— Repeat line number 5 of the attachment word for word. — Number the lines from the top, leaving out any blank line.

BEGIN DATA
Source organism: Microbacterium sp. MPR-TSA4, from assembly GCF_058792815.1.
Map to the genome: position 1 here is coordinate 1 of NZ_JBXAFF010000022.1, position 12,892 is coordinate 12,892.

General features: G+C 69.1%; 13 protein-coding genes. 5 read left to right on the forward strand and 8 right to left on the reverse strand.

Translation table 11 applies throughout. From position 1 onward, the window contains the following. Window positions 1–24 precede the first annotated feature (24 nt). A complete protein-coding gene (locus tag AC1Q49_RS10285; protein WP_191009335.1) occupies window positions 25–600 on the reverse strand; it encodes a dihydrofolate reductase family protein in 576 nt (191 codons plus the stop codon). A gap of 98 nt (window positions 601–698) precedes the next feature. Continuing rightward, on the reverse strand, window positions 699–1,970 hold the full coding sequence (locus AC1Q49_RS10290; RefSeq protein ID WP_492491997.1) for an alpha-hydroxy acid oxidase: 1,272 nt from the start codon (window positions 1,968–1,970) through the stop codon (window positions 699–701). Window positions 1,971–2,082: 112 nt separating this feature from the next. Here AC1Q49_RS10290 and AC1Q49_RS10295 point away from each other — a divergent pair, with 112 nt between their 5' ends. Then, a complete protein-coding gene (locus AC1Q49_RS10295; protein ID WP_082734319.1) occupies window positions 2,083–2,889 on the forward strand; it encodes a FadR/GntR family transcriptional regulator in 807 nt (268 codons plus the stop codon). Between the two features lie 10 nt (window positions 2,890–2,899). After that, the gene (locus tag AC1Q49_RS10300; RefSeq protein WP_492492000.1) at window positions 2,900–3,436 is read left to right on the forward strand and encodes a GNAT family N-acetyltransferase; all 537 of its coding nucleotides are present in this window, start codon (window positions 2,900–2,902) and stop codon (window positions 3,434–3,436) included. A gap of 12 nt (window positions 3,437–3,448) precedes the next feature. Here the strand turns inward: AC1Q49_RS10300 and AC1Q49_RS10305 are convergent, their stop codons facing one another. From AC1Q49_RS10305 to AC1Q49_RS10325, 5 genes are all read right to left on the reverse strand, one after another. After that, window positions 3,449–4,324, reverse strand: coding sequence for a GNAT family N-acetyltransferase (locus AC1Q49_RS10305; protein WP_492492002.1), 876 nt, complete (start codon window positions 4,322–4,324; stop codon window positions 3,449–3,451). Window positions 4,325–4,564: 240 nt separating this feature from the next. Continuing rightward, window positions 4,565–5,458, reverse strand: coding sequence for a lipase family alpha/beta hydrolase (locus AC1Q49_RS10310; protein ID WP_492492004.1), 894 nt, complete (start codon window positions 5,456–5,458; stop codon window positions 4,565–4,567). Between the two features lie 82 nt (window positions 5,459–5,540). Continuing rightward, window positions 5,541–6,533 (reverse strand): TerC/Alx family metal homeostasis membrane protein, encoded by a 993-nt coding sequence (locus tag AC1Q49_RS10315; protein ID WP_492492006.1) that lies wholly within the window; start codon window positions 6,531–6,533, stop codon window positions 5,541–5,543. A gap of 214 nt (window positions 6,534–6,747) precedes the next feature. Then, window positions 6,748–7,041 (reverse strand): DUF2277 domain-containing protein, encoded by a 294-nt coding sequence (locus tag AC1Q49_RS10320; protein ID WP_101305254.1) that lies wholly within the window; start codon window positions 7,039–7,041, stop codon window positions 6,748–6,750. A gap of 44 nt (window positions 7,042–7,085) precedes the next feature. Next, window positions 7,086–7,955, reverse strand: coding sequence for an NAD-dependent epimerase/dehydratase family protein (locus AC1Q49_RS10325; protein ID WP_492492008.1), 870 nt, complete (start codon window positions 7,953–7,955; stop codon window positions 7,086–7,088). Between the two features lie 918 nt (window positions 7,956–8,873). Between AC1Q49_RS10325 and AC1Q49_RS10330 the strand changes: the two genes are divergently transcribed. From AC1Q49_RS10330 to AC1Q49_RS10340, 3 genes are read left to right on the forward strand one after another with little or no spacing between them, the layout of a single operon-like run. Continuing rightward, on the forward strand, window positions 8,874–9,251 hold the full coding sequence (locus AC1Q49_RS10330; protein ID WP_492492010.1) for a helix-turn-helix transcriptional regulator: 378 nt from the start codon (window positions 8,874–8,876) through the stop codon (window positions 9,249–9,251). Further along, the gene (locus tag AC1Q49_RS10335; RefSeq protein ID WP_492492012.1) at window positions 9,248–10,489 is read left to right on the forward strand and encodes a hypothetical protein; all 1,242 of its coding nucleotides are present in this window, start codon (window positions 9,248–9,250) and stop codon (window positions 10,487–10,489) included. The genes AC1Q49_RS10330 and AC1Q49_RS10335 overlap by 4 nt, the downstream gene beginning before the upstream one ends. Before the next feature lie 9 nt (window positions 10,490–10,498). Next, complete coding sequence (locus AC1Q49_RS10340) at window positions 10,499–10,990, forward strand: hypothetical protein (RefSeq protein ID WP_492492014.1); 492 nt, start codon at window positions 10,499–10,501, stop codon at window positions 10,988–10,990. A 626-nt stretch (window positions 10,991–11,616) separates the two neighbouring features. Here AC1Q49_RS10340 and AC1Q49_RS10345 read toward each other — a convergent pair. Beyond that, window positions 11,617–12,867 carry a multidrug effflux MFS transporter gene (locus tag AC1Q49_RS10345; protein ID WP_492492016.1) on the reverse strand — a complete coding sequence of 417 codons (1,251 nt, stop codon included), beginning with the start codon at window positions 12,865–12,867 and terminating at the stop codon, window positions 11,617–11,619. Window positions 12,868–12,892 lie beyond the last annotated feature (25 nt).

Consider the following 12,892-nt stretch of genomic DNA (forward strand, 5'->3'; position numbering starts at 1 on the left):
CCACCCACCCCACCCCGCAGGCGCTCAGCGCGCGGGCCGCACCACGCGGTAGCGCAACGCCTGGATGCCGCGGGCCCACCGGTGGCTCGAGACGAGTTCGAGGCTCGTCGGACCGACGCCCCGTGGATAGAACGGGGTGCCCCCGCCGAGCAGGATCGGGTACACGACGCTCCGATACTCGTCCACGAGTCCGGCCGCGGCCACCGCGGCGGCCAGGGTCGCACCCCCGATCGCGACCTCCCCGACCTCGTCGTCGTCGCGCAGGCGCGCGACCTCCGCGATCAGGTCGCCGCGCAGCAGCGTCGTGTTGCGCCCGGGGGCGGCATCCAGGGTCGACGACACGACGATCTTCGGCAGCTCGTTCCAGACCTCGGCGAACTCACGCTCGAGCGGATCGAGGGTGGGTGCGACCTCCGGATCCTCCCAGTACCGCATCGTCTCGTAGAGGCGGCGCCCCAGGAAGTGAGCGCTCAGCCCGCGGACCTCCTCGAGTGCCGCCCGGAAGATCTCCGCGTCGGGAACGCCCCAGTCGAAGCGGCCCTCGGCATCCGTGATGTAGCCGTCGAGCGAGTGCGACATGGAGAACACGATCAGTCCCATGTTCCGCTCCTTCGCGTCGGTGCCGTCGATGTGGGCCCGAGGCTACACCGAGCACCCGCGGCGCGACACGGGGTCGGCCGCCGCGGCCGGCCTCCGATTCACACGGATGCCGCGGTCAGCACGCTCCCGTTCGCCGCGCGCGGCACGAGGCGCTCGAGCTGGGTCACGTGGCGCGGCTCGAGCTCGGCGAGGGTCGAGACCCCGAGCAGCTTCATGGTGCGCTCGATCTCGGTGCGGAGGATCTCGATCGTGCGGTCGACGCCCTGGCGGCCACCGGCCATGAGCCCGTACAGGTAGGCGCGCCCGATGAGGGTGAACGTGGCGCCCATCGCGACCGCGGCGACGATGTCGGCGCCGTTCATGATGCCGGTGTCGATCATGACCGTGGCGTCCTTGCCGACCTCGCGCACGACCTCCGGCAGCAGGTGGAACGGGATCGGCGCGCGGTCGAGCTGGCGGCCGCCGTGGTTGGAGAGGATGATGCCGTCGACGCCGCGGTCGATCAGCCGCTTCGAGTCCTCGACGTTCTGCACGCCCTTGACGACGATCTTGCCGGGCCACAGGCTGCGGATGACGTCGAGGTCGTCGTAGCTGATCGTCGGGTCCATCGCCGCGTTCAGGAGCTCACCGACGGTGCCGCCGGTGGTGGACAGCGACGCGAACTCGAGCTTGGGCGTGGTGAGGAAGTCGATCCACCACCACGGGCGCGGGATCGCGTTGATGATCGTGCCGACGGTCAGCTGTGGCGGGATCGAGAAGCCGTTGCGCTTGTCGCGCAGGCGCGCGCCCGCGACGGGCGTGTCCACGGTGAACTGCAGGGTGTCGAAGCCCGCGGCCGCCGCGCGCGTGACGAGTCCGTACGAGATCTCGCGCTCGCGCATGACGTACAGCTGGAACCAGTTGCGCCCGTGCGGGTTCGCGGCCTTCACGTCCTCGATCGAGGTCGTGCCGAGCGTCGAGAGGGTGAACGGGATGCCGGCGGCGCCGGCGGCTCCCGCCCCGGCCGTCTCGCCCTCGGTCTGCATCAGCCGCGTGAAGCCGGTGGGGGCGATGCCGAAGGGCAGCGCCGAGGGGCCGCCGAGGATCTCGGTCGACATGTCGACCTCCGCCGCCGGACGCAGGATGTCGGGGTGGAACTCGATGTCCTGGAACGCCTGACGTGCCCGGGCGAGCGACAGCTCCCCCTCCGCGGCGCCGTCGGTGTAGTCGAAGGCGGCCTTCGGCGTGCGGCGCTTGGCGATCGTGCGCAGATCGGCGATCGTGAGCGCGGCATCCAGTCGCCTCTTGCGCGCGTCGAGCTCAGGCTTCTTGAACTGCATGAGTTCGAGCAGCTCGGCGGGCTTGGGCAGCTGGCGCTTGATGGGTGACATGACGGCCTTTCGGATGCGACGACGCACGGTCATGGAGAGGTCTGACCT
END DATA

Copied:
Consider the following 12,892-nt stretch of genomic DNA (forward strand, 5'->3'; position numbering starts at 1 on the left):